Long-term cost effectiveness of addiction treatment for criminal offenders

Kathryn E. McCollister, Michael T. French, Michael L. Prendergast, Elizabeth Hall, Stan Sacks

Research output: Contribution to journalReview articlepeer-review

41 Scopus citations


This paper extends previous research that performed a cost-effectiveness analysis (CEA) of the Amity in-prison therapeutic community (TC) and Vista aftercare programs for criminal offenders in southern California. To assess the impact of treatment over time for this unique sample of criminal offenders, a 5-year follow-up CEA was performed to compare the cost of an offender's treatment - starting with the in-prison TC program and including any community-based treatment received post-parole - and the effectiveness of treatment in terms of days reincarcerated. The average cost of addiction treatment over the baseline and 5-year follow-up period was $7,041 for the Amity group and $1,731 for the control group. The additional investment of $5,311 in treatment yielded 81 fewer incarceration days (13%) among Amity participants relative to controls - a cost-effectiveness ratio of $65. When considering the average daily cost of incarceration in California ($72), these results suggest that offering treatment in prison and then directing offenders into community-based aftercare treatment is a cost-effective policy tool.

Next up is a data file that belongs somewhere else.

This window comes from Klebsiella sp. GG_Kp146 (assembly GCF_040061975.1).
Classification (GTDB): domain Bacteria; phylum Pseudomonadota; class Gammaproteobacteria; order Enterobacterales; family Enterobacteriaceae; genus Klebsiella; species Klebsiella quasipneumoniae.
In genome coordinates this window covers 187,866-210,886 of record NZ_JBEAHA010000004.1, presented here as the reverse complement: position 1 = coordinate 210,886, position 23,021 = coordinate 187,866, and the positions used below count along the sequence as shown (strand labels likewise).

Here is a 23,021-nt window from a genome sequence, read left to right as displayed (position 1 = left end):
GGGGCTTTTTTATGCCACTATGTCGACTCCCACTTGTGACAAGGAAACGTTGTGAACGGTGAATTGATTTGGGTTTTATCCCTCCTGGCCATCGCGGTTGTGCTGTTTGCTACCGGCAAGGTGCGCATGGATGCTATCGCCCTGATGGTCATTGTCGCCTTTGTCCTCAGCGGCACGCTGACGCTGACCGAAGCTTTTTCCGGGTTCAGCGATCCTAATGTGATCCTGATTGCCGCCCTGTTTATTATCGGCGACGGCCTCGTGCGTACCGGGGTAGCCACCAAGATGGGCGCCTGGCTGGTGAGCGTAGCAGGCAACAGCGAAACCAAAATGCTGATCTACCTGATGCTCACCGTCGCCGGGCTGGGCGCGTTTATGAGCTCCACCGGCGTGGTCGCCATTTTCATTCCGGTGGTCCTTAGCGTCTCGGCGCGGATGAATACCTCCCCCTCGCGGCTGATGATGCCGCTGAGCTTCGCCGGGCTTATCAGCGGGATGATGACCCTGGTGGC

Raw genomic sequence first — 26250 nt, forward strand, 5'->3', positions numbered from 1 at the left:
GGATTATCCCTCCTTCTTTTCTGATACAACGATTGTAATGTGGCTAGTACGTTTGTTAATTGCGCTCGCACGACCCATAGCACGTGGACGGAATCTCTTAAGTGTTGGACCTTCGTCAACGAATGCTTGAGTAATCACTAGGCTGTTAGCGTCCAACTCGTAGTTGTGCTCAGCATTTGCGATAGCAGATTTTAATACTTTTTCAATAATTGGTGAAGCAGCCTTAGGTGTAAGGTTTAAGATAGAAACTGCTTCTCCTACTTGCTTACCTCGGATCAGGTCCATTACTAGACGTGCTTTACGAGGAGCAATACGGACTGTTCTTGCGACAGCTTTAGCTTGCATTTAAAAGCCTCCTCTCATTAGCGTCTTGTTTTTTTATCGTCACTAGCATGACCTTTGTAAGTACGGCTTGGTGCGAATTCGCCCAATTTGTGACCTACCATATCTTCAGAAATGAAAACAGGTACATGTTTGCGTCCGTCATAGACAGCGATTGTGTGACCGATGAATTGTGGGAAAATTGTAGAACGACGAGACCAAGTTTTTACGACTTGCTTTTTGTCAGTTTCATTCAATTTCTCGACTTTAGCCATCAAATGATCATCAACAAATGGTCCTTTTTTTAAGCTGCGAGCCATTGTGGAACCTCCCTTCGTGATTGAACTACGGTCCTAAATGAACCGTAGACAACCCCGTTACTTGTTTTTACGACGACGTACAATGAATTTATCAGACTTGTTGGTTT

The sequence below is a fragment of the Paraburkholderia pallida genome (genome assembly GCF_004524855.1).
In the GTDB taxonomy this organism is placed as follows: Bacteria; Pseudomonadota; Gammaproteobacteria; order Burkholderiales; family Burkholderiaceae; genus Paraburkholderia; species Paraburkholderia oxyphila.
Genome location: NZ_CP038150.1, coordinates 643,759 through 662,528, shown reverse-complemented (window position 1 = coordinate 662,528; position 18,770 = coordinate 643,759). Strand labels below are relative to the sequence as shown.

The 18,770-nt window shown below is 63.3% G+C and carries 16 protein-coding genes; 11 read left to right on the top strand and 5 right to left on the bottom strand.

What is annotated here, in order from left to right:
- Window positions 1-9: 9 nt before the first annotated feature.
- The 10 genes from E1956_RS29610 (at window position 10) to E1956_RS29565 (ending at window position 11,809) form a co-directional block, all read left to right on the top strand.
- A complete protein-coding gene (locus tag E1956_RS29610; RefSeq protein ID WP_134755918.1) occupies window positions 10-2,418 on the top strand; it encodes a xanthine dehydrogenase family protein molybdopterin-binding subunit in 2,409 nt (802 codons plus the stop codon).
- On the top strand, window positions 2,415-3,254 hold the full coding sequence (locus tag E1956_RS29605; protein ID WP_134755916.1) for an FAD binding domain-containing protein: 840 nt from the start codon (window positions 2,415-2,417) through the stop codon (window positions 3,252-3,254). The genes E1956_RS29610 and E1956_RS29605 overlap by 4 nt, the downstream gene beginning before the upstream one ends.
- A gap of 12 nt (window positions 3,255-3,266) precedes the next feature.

Original languageEnglish (US)
Pages (from-to)659-679
Number of pages21
JournalJustice Quarterly
Issue number3
StatePublished - 2004

ASJC Scopus subject areas

  • Pathology and Forensic Medicine
  • Law


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